I got the opportunity to build the films. Those used to come in 2,000-foot reels to the theaters, and then you built these two or three 6,000-foot reels, splicing them together and then breaking them down at the end back into their 2,000-foot reels. But the funniest part – I’m not sure it was funny for the consumers – is I came in for my shift, and in one of the screens we were playing "Bambi," and on the other screen, we had "The Exorcist." And one of my projectionist peers made an error in the reels, so when the film changed over, you went from "The Exorcist" to Bambi walking around and then from Bambi to – boom! – "The Exorcist." (laughs)
Do you ever miss film?
I grew up with the industry, so there’s something to be said about the film itself, when you looked at the 70mm and it was double the width of the 35mm. There was a certain art to it and the passion of the hands-on and making it work.
But like anything else, I remember having a phone at home and dialing the phone. We had one of those rotary phones, and I’ll never forget the look on my youngest daughter’s face when she went to the phone and said, "Dad, the phone doesn’t work!" She kept punching the number; she didn’t know that she needed to take the nine and swing it over. And that speaks to the advancements in technology – who even thinks about that nowadays?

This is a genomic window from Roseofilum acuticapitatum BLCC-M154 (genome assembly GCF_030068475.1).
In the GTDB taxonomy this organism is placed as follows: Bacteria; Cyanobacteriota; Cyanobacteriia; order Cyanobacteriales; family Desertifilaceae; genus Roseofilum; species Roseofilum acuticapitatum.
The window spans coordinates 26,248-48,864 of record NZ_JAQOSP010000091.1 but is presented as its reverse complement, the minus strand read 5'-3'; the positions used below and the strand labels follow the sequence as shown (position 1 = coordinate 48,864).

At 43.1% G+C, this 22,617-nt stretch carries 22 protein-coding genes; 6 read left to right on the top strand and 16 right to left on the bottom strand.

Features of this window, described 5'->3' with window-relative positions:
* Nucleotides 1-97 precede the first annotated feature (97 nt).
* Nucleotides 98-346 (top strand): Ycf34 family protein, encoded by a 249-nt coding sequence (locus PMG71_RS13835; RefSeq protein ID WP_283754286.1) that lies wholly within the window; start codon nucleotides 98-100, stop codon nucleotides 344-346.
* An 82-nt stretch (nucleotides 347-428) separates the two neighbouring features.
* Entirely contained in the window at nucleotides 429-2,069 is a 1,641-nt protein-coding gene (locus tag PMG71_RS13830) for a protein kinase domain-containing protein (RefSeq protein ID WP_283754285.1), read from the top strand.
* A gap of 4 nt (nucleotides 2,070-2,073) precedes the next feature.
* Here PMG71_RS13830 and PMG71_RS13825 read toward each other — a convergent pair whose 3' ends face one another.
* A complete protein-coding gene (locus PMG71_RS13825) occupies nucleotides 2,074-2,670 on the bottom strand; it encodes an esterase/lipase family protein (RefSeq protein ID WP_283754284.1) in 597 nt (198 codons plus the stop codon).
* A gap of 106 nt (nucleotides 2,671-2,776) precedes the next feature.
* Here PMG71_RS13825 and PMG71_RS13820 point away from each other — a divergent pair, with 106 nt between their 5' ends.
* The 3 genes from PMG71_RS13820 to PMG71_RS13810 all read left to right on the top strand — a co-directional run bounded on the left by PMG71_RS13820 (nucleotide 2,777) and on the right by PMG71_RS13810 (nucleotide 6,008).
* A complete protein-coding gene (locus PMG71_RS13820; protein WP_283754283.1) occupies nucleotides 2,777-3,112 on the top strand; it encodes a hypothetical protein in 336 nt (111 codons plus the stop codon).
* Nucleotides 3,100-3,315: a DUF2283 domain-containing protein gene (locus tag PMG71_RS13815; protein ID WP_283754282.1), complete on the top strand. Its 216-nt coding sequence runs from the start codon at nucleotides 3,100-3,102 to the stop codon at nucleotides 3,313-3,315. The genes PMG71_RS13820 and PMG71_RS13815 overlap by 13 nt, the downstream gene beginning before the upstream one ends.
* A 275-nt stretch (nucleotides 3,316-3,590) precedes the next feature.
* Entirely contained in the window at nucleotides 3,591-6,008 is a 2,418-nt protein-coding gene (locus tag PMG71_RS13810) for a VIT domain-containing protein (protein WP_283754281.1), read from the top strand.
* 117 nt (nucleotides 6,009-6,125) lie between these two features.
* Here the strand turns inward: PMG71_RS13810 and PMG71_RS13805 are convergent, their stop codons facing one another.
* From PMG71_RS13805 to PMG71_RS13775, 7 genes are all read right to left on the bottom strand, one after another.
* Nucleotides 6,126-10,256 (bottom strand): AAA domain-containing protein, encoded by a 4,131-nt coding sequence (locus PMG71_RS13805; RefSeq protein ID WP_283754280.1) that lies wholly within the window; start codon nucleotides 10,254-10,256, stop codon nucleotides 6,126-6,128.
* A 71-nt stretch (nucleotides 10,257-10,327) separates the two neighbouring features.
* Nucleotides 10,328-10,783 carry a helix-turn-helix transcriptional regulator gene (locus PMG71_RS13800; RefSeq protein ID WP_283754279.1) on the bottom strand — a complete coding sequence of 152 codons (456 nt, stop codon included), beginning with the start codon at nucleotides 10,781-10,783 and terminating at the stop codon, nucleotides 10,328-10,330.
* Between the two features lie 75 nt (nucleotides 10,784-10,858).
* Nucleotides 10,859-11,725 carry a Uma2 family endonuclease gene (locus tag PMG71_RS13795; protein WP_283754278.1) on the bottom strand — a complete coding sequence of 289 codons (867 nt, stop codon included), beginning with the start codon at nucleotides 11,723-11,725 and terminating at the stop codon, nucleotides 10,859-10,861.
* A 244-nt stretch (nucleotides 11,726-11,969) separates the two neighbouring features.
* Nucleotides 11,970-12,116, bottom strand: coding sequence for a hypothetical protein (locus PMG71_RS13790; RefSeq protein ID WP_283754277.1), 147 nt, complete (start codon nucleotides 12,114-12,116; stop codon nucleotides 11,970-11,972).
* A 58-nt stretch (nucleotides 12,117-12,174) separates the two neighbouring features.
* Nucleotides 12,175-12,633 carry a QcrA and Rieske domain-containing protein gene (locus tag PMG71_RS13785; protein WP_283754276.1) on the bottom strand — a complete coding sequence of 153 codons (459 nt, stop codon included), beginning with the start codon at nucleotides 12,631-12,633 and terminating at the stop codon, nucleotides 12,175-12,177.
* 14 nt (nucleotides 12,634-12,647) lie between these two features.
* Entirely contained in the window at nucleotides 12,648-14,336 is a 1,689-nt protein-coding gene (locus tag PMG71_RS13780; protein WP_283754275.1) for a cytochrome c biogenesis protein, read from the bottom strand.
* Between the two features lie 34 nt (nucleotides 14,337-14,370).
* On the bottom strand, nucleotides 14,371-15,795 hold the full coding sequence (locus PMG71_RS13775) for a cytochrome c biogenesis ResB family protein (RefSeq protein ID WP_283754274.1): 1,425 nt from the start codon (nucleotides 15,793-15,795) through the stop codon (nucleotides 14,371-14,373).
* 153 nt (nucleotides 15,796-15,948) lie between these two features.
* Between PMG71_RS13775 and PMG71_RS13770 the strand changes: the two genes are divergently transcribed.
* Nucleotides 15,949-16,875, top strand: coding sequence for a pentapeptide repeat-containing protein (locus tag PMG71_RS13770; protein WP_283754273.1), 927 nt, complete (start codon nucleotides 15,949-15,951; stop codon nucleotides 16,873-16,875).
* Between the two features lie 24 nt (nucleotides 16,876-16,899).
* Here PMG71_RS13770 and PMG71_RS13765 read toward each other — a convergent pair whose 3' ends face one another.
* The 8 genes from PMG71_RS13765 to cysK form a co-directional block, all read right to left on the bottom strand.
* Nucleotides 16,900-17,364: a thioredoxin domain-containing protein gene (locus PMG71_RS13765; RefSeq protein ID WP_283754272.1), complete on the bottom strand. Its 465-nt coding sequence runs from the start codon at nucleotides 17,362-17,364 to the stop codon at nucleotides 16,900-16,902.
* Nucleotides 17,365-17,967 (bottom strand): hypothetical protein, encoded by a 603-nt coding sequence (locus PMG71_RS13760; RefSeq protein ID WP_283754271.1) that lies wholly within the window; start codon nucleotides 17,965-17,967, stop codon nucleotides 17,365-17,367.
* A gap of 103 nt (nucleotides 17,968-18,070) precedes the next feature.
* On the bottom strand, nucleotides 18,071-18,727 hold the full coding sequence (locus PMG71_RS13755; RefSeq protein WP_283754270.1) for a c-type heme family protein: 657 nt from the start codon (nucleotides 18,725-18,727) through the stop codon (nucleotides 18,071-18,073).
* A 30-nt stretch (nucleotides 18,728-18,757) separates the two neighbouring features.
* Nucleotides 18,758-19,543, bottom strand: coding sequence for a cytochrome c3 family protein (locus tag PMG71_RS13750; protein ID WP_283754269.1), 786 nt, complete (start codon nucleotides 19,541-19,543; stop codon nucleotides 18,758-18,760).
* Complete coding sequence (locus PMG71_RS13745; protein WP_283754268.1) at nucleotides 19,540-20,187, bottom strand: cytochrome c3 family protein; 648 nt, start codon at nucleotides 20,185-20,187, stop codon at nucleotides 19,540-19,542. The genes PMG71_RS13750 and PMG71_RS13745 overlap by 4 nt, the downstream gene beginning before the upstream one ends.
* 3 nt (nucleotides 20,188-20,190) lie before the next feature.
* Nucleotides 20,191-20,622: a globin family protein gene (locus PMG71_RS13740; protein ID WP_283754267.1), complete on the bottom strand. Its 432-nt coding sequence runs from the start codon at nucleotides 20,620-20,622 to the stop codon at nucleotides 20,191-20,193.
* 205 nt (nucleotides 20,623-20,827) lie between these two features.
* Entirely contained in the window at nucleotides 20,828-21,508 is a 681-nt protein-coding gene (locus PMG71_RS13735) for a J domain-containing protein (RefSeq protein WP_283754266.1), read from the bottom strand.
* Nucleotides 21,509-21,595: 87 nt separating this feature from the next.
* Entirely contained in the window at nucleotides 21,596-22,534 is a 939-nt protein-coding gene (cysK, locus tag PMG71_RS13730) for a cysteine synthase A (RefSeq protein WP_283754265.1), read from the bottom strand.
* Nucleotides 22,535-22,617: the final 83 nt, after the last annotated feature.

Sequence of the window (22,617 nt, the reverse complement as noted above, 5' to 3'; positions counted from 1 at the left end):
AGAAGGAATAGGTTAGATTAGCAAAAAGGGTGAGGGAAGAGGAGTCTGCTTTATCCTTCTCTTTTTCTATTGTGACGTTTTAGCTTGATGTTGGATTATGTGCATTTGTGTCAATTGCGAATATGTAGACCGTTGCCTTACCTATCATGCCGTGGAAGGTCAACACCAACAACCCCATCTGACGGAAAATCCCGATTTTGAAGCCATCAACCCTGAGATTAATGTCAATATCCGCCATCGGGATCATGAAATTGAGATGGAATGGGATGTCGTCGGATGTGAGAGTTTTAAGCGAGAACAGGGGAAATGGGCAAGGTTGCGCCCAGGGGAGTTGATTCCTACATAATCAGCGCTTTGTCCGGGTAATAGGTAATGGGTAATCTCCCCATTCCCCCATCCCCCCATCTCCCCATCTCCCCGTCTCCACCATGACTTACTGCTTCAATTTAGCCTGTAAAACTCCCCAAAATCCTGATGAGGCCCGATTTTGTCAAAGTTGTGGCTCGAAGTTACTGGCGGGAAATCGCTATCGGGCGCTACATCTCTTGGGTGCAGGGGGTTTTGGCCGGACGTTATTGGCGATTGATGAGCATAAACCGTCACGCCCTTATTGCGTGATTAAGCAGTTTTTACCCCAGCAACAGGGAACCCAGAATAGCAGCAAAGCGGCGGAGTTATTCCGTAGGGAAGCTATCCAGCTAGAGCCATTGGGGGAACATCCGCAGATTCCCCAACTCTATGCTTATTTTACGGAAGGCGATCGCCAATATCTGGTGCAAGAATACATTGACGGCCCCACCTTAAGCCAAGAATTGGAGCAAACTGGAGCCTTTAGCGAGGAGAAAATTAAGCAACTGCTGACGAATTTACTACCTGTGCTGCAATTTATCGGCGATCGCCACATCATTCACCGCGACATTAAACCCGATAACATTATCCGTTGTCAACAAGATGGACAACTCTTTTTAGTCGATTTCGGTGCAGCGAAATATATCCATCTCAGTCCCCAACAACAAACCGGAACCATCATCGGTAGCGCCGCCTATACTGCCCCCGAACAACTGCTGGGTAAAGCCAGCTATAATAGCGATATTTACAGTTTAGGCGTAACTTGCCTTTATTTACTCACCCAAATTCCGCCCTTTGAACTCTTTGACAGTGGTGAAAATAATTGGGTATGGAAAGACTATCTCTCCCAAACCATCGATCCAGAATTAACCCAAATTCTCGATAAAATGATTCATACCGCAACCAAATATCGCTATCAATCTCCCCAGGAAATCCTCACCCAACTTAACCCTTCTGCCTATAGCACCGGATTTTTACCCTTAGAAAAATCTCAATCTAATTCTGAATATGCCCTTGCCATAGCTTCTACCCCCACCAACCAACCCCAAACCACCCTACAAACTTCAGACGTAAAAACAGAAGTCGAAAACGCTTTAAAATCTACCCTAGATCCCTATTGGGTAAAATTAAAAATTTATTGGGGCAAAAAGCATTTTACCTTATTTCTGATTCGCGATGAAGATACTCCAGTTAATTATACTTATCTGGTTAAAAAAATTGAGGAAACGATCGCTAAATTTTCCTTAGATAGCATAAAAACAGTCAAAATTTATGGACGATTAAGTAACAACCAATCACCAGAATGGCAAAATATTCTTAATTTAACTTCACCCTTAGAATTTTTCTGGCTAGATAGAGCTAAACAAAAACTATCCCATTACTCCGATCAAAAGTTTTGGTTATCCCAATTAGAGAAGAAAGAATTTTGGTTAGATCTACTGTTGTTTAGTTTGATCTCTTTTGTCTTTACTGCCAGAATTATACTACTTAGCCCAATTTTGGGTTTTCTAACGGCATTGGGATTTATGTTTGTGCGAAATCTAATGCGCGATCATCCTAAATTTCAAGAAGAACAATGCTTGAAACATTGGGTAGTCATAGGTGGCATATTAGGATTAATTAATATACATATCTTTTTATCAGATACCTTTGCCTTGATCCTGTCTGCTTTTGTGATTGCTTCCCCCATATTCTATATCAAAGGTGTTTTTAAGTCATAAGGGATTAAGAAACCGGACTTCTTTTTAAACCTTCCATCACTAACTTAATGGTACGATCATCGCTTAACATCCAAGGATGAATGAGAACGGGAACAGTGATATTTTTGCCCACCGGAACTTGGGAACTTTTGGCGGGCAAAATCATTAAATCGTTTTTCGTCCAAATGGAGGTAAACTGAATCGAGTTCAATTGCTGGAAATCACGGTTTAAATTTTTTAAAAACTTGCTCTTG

Film always has its nostalgia, and you have directors who still come out and play 70mm. I think that’s part of the history and the growth of the industry, which is fun to reminisce in – and every once in a while, bring it back.
Important: What is your favorite movie?
I love all movies, but there’s one – and you might get a chuckle of it – "Top Gun." I don’t know what it was about when that movie came out, but the combination of the music and the jets? I remember sitting there and thinking, "Wow, that is such a fun movie!" "The Godfather: Part II" was a great film and I could go into different genres, but every time I’m switching channels and "Top Gun" happens to be on, I have to pause. It’s hard for me to watch a movie more than once, but for that one, I can.
So how are we going to get people to stop texting in movie theaters?
That is the ongoing challenge, isn’t it? (laughs) We obviously try our best in communicating the importance of that. We live in such a technology-driven world nowadays. I’ll have my daughters sitting next to each other – and they’re texting each other. And I’m like, "That’s your sister. She’s sitting right next to you. You can have a conversation." (laughs)
I think frankly it’s not just in movie theaters. I think it’s our whole societal norms. Everywhere you go now, what are we doing? We’re on the phone, we’re checking our messages, we’re checking our texts. When we’re having dinner, you look around the restaurant and people are texting or checking their emails. God, I hope that it starts to change, but I’m not sure that the new generation is ready for that. And the older generation? My wife, she sends texts that are like a letter. I’m like, "Have you thought about just calling your daughter about this?"
It’s something we are cognizant of. It’s something that we try to communicate as much as we possibly can. And we certainly don’t want it to happen. We want to see people hopefully take that two-hour break.
Obviously Netflix has disrupted the entertainment and film business; how do you either push against that or keep theatrical a major outlet? What is the future of the theatrical experience?